The Ghanaian government on Sunday rejected claims of unfair treatment by Nigerian traders during the compliance enforcement by the country’s investment promotion council.
The government insisted that the traders must pay the required taxes and other fees imposed on them by the Ghana Investment Promotion Council (GIPC).
The requirement for GIPC registration is $1 million minimum foreign equity, while registration fee is 31,500 cedis.
Some Nigerian traders in the West African country had earlier in the week raised the alarm over the closure of their shops.
They claimed that shops belonging to Nigerians in Accra were locked up by Ghanaian authorities who demanded evidence of their GIPC registration.
However, the Head of Communications, Ministry of Trade, Prince Boakye Boateng, told the Ghanaian radio station, Star FM, that the Nigerian traders had failed to honour an ultimatum to meet the requirements.
He said it would be unfair of the Nigerian traders to complain of insensitivity.
He added that the traders, who had been served notice for over a year, were pardoned in December last year following the intervention of President Nana Akufo-Addo.
Boateng said: “It cannot be that we have been insensitive. If that is what they are saying, I will be disappointed because I will rather say they have rather been unfair to us as a regulatory body because we have given them more time than enough to the extent even the Ghanaians thought that the ministry was not on their side or the ministry wasn’t ready to even enforce law.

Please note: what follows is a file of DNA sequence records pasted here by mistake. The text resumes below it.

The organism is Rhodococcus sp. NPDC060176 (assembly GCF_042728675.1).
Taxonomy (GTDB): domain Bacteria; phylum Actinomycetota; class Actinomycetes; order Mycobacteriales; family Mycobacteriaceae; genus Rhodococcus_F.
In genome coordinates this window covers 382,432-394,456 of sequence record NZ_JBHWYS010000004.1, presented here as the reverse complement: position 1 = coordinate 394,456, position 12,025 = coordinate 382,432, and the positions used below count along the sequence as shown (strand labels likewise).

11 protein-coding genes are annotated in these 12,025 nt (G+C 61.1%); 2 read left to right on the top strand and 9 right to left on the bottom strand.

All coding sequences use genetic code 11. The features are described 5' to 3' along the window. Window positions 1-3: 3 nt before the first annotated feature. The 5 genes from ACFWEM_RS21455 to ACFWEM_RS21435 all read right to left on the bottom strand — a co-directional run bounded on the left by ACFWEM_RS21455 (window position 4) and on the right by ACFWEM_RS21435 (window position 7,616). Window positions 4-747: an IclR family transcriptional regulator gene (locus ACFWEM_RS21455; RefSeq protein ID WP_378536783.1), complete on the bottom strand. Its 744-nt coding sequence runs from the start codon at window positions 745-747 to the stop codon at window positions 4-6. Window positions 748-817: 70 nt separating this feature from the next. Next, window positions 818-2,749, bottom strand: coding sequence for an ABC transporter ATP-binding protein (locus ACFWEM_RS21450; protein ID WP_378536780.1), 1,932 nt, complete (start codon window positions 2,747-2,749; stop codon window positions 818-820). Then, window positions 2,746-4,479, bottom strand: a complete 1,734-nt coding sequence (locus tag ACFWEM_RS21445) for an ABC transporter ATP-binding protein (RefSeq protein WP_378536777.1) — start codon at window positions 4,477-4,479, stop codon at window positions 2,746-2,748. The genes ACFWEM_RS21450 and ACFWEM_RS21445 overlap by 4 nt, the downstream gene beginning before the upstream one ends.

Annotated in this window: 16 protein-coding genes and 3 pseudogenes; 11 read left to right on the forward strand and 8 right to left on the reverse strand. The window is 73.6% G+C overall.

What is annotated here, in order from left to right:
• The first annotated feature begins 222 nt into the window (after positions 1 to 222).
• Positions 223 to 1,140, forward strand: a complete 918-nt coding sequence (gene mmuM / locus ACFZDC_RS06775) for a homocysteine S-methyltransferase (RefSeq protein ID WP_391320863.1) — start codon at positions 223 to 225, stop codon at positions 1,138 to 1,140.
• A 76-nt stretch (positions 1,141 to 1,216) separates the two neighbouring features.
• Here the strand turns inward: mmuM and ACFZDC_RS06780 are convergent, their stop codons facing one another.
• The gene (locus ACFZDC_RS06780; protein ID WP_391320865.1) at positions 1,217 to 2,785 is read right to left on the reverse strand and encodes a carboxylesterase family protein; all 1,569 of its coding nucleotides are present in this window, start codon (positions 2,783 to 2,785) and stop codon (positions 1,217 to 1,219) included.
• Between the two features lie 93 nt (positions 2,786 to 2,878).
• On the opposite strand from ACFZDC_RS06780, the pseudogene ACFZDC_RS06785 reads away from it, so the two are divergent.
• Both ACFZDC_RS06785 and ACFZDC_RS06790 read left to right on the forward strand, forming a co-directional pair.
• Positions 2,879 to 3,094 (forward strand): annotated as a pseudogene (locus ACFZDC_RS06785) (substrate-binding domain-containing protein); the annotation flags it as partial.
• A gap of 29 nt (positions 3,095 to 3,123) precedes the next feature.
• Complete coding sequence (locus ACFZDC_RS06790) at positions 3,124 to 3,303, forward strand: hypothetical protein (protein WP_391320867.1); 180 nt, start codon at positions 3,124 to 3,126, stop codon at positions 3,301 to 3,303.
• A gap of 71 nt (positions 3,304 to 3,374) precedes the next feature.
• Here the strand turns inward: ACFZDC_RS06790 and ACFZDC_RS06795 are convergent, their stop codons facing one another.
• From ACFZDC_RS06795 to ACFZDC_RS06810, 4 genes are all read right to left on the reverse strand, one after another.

“So, it’s very surprising to me for them to say that we have not given them enough time. If you recall as far back as December last year, these shops were locked, the president intervened and we asked that the shops be re-opened because the very law that gives GUTA the right to be the sole traders in our market, that same law requires that a certain group of people are those who can go and do law enforcement and not you, so allow us to do our work.
“They complied, the shops were opened. Since then we have given them an opportunity to regularise the document and submit it to us for verification. That has not been done.
“Now, this exercise started from Abossey-Okai on Monday. Because we have never been to Abossey-Okai for this exercise, when we went there we did not just start locking shops. We went there, we inspected the shops and we gave them notices that in 14-days they should ensure that all their necessary documentations be complete. These people have been served notices for over a year now.”
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